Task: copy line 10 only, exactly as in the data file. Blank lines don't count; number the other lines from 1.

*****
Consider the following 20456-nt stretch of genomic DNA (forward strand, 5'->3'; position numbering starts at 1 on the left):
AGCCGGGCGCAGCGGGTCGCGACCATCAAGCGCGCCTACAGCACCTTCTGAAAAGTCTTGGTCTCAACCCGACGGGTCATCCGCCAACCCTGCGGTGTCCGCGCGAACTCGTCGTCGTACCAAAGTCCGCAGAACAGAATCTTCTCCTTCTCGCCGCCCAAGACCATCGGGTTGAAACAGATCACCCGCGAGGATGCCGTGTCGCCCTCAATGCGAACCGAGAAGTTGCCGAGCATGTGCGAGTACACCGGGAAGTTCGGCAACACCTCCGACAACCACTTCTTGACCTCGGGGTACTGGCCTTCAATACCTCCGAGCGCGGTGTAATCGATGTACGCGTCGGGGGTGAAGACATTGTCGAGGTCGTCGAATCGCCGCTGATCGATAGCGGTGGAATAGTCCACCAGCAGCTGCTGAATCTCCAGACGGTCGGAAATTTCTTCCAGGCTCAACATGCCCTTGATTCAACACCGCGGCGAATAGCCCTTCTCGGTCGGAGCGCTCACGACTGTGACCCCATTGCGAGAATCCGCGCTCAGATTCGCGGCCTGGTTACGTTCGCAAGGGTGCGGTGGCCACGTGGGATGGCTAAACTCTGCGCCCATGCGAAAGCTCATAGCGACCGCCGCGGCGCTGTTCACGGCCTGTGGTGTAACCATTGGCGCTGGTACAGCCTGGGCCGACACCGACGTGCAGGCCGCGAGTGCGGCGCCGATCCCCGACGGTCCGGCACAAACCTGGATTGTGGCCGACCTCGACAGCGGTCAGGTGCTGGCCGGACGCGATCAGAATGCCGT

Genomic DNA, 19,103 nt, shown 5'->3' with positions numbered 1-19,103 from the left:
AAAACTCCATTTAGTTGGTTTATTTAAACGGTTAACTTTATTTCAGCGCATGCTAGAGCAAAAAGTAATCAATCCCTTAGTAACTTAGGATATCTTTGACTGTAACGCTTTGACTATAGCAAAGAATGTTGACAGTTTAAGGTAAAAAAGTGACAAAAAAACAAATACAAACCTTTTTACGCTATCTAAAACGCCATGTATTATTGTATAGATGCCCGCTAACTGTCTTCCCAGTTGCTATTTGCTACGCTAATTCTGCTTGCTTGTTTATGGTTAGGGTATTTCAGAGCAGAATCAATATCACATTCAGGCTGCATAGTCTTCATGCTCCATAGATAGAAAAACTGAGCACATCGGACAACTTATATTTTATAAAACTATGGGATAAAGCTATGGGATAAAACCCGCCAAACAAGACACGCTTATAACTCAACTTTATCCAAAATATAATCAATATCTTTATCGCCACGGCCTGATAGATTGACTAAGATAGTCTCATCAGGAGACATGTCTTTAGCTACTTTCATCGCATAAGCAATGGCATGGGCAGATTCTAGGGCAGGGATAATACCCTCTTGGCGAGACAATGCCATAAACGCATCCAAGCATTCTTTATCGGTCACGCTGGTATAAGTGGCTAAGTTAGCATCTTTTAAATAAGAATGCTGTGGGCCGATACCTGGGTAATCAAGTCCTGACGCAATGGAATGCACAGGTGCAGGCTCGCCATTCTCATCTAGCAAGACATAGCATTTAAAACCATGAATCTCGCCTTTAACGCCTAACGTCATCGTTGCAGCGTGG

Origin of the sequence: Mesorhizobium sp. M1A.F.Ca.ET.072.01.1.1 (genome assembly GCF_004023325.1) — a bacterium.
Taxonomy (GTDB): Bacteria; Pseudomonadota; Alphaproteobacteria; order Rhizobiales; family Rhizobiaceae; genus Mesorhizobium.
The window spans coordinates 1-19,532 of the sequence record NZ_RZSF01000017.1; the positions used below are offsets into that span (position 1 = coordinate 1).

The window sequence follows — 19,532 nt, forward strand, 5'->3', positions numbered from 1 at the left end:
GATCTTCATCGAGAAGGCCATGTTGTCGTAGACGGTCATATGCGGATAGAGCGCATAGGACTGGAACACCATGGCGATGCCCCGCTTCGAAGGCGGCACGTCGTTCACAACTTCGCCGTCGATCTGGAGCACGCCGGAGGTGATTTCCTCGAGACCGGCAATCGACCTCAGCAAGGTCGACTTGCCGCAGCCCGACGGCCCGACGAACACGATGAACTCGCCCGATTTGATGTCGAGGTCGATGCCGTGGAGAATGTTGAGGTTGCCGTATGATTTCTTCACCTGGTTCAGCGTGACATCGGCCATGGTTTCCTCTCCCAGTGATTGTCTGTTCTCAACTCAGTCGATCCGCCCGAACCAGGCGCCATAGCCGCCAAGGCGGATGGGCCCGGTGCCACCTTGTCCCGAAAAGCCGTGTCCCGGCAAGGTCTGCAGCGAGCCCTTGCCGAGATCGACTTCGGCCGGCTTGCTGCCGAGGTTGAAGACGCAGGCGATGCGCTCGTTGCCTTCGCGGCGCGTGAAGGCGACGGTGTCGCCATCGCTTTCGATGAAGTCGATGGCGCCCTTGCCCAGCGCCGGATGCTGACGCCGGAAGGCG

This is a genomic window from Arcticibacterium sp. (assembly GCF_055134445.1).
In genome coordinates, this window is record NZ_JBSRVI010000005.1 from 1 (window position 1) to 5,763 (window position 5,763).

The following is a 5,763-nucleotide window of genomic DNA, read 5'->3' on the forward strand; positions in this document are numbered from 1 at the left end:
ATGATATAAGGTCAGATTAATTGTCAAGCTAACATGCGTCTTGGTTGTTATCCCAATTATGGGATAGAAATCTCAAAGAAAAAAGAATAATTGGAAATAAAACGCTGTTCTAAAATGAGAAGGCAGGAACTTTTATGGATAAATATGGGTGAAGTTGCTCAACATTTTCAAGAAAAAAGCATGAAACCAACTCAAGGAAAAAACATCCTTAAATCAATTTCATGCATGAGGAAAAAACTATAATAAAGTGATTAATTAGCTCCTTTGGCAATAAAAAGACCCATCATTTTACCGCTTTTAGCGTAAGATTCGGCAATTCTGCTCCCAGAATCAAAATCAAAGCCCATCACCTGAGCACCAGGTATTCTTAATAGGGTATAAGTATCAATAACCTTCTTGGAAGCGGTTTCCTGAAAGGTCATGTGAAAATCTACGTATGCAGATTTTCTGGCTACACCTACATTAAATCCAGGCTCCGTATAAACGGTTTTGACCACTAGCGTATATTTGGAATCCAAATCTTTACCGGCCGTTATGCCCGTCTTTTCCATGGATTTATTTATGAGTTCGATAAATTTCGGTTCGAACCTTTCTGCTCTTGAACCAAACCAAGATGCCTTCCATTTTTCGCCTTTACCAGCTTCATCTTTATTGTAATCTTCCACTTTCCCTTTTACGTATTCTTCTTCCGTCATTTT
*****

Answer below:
This is a genomic window from Arcticibacterium sp. (assembly GCF_055134445.1).